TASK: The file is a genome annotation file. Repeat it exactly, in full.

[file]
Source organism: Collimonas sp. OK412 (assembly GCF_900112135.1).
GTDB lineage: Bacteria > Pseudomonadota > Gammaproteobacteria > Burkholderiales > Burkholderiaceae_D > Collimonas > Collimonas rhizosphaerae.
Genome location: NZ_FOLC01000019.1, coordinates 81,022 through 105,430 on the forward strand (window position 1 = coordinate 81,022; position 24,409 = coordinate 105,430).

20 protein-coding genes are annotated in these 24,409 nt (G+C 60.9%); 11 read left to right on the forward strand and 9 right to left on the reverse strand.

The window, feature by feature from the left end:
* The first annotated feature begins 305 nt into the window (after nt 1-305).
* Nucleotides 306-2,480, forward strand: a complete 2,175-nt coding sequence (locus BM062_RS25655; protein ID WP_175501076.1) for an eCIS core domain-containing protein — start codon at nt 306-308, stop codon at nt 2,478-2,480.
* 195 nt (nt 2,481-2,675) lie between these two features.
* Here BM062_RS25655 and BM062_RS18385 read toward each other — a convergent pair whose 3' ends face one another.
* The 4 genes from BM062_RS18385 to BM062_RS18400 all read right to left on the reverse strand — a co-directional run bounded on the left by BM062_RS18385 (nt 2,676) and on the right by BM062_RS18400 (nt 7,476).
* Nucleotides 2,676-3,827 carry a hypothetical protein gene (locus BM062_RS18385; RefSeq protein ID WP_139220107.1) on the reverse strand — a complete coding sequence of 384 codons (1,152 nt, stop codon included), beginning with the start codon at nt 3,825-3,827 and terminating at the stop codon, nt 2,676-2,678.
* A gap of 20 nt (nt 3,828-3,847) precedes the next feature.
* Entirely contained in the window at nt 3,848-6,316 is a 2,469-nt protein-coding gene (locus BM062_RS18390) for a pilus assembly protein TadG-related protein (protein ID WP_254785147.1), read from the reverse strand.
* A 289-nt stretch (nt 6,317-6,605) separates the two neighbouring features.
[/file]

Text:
Source organism: Collimonas sp. OK412 (assembly GCF_900112135.1).
GTDB lineage: Bacteria > Pseudomonadota > Gammaproteobacteria > Burkholderiales > Burkholderiaceae_D > Collimonas > Collimonas rhizosphaerae.
Genome location: NZ_FOLC01000019.1, coordinates 81,022 through 105,430 on the forward strand (window position 1 = coordinate 81,022; position 24,409 = coordinate 105,430).

20 protein-coding genes are annotated in these 24,409 nt (G+C 60.9%); 11 read left to right on the forward strand and 9 right to left on the reverse strand.

The window, feature by feature from the left end:
* The first annotated feature begins 305 nt into the window (after nt 1-305).
* Nucleotides 306-2,480, forward strand: a complete 2,175-nt coding sequence (locus BM062_RS25655; protein ID WP_175501076.1) for an eCIS core domain-containing protein — start codon at nt 306-308, stop codon at nt 2,478-2,480.
* 195 nt (nt 2,481-2,675) lie between these two features.
* Here BM062_RS25655 and BM062_RS18385 read toward each other — a convergent pair whose 3' ends face one another.
* The 4 genes from BM062_RS18385 to BM062_RS18400 all read right to left on the reverse strand — a co-directional run bounded on the left by BM062_RS18385 (nt 2,676) and on the right by BM062_RS18400 (nt 7,476).
* Nucleotides 2,676-3,827 carry a hypothetical protein gene (locus BM062_RS18385; RefSeq protein ID WP_139220107.1) on the reverse strand — a complete coding sequence of 384 codons (1,152 nt, stop codon included), beginning with the start codon at nt 3,825-3,827 and terminating at the stop codon, nt 2,676-2,678.
* A gap of 20 nt (nt 3,828-3,847) precedes the next feature.
* Entirely contained in the window at nt 3,848-6,316 is a 2,469-nt protein-coding gene (locus BM062_RS18390) for a pilus assembly protein TadG-related protein (protein ID WP_254785147.1), read from the reverse strand.
* A 289-nt stretch (nt 6,317-6,605) separates the two neighbouring features.